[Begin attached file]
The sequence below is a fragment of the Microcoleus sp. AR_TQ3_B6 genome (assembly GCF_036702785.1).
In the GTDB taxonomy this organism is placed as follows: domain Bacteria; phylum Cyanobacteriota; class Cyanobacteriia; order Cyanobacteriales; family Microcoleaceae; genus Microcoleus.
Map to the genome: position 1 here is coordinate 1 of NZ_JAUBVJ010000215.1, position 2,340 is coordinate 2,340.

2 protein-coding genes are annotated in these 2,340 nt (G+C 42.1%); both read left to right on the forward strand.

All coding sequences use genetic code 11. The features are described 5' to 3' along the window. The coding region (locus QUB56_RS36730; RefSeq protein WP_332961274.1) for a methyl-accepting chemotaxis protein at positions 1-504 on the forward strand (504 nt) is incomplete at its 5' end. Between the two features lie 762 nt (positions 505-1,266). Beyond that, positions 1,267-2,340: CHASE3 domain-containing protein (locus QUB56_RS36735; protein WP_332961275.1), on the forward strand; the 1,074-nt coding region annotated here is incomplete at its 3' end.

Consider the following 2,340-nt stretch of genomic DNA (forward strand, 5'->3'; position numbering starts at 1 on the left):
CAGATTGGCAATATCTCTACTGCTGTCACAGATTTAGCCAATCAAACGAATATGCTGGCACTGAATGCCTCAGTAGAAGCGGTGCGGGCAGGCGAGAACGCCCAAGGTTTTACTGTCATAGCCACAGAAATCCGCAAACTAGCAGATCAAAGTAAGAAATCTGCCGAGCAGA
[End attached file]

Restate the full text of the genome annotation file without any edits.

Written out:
The sequence below is a fragment of the Microcoleus sp. AR_TQ3_B6 genome (assembly GCF_036702785.1).
In the GTDB taxonomy this organism is placed as follows: domain Bacteria; phylum Cyanobacteriota; class Cyanobacteriia; order Cyanobacteriales; family Microcoleaceae; genus Microcoleus.
Map to the genome: position 1 here is coordinate 1 of NZ_JAUBVJ010000215.1, position 2,340 is coordinate 2,340.

2 protein-coding genes are annotated in these 2,340 nt (G+C 42.1%); both read left to right on the forward strand.

All coding sequences use genetic code 11. The features are described 5' to 3' along the window. The coding region (locus QUB56_RS36730; RefSeq protein WP_332961274.1) for a methyl-accepting chemotaxis protein at positions 1-504 on the forward strand (504 nt) is incomplete at its 5' end. Between the two features lie 762 nt (positions 505-1,266). Beyond that, positions 1,267-2,340: CHASE3 domain-containing protein (locus QUB56_RS36735; protein WP_332961275.1), on the forward strand; the 1,074-nt coding region annotated here is incomplete at its 3' end.

Consider the following 2,340-nt stretch of genomic DNA (forward strand, 5'->3'; position numbering starts at 1 on the left):
CAGATTGGCAATATCTCTACTGCTGTCACAGATTTAGCCAATCAAACGAATATGCTGGCACTGAATGCCTCAGTAGAAGCGGTGCGGGCAGGCGAGAACGCCCAAGGTTTTACTGTCATAGCCACAGAAATCCGCAAACTAGCAGATCAAAGTAAGAAATCTGCCGAGCAGA